In the phase III AIO 0207 trial, after first-line induction oxaliplatin-based plus bevacizumab ChT, patients were randomly assigned to either maintenance with fluoropyrimidines and bevacizumab, bevacizumab alone or observation (6). The primary end point of time to failure of strategy (TFS), defined as the time from randomization to second progression after maintenance, death, or initiation of further treatment, showed no significant differences between the three arms. Bevacizumab alone demonstrated to be a non-inferior treatment compared to maintenance treatment with fluoropyrimidines plus bevacizumab, but when the second approach was compared with the observation arm the non-inferiority was not demonstrated. PFS was improved with maintenance therapy with fluoropyrimidines and bevacizumab, but no differences in OS were observed.

Nowadays there are no relevant biomarkers to take into account when deciding the best maintenance strategy after first line ChT on mCRC. A subgroup analysis in the AIO 0207 trial showed that patients with RAS or RAF mutation had longer time to first progression in the doublet treatment compared with the other two groups (6). In contrast, in the extended molecular subgroup analyses of the CAIRO3 study, RAS/BRAF wild type patients showed to have more benefit from the maintenance treatment than from observation for the primary endpoint, than RAS-mutant patients (7). In this analyses sidedness of tumor was also studied, and although right-sided tumors were seen to have inferior prognosis, both patients, right and left-sided, showed benefit from maintenance.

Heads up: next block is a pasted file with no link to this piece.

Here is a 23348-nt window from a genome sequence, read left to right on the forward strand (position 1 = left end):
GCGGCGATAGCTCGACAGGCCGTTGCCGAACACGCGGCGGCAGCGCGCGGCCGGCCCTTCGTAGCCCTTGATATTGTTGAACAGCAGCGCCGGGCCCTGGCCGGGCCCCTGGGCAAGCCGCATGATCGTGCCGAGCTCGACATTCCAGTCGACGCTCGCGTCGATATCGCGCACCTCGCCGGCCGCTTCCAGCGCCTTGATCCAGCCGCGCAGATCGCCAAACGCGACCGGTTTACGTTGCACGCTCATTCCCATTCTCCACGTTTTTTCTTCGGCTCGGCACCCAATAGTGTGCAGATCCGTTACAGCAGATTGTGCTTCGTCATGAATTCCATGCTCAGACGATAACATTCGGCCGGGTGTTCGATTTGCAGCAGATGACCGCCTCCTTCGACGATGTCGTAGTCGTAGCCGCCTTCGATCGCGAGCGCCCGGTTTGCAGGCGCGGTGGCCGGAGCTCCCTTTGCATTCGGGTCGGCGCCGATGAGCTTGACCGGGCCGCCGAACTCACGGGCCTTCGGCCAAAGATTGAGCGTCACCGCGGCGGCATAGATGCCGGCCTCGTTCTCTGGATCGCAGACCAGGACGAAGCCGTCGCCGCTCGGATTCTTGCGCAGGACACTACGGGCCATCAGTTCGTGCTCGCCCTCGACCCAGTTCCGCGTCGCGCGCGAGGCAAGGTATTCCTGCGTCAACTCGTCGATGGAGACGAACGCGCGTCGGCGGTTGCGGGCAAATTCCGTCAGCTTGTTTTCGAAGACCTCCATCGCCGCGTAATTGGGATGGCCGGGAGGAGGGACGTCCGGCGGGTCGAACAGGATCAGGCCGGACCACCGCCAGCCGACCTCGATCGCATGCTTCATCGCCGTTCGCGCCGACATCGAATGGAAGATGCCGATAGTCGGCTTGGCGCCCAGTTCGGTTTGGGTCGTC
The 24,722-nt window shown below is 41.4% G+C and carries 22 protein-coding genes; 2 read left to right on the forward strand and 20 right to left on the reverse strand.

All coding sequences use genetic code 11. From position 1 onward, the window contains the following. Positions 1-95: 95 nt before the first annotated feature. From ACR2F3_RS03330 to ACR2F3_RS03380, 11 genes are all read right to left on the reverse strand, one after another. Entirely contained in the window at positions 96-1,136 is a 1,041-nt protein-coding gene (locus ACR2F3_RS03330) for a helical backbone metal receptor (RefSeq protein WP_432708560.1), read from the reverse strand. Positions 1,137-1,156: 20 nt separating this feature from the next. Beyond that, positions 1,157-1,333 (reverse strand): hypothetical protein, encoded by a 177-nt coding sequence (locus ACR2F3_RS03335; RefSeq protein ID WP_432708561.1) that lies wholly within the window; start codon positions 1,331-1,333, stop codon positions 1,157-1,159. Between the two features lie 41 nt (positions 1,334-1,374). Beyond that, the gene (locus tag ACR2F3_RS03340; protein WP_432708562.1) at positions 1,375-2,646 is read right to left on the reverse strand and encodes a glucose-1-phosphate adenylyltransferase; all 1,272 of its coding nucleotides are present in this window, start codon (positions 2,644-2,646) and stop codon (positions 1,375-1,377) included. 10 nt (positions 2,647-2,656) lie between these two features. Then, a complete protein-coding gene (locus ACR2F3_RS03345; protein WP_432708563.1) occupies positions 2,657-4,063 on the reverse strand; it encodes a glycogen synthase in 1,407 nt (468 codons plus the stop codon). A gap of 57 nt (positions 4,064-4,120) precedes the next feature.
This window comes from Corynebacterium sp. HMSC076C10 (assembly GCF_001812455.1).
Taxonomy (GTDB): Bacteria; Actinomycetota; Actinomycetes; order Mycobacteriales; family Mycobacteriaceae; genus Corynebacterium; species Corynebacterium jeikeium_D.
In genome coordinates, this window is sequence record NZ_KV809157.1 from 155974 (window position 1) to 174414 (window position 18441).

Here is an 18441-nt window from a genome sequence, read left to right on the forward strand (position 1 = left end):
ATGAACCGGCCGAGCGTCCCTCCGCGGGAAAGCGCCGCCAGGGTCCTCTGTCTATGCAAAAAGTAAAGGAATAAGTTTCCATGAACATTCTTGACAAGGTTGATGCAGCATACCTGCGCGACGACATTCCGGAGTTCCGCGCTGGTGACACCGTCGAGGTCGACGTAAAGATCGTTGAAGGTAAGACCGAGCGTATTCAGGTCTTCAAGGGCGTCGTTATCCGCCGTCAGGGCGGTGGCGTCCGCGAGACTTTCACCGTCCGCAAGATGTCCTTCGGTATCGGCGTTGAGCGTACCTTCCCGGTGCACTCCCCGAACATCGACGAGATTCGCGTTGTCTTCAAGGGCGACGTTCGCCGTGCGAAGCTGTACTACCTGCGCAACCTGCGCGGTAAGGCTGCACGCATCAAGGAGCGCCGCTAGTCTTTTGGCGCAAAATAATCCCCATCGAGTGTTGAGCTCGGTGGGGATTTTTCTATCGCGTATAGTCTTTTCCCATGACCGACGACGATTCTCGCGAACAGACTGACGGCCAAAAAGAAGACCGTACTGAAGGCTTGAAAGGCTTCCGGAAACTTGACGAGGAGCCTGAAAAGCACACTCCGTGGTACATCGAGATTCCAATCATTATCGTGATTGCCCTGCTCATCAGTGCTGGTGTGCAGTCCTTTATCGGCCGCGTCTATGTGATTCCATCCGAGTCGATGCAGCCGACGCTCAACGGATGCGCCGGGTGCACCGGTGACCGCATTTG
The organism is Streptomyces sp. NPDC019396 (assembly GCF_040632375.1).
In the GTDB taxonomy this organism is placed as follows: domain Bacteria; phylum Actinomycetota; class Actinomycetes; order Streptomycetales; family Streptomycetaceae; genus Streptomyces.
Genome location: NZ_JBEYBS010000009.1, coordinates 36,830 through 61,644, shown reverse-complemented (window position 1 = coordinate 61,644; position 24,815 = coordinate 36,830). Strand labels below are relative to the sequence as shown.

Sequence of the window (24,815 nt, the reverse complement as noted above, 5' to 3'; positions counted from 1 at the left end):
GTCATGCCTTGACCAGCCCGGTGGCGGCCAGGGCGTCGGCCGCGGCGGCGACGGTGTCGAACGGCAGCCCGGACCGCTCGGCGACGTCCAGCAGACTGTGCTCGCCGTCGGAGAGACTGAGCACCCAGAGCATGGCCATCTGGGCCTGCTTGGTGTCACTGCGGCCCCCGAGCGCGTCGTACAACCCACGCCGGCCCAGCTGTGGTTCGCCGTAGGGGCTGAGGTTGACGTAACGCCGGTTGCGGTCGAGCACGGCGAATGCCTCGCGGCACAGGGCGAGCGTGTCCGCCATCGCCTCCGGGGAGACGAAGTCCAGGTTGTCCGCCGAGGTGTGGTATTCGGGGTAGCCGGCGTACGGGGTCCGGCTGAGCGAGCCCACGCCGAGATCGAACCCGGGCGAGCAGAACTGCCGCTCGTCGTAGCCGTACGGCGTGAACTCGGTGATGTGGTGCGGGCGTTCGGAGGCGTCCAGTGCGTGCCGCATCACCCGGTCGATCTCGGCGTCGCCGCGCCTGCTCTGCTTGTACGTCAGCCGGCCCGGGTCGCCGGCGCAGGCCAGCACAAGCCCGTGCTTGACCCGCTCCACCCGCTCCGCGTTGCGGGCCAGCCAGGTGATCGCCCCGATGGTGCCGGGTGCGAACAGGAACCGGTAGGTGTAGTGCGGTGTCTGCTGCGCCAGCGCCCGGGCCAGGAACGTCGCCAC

Recently, a meta-analysis evaluated a bevacizumab-based maintenance strategy in comparison with a CFI or continuation of therapy after induction ChT (8). Five trials were included in the quantitative analysis (MACRO, a study by Yalcin et al. CAIRO-3, SAKK and AIO 0207) (3-6,9). The primary analysis compared bevacizumab-based maintenance therapy with complete stop of therapy, showing a significant benefit for maintenance treatment on PFS and TFS, with a trend in favor of maintenance therapy for OS. The authors suggested that the unbalanced use of reintroduction treatment because of toxicity or at investigator discretion, reduced the effect of maintenance therapy in terms of TFS. In the secondary analysis comparing continuation of induction ChT vs. bevacizumab maintenance, no statistically significant differences in OS or TFS were seen.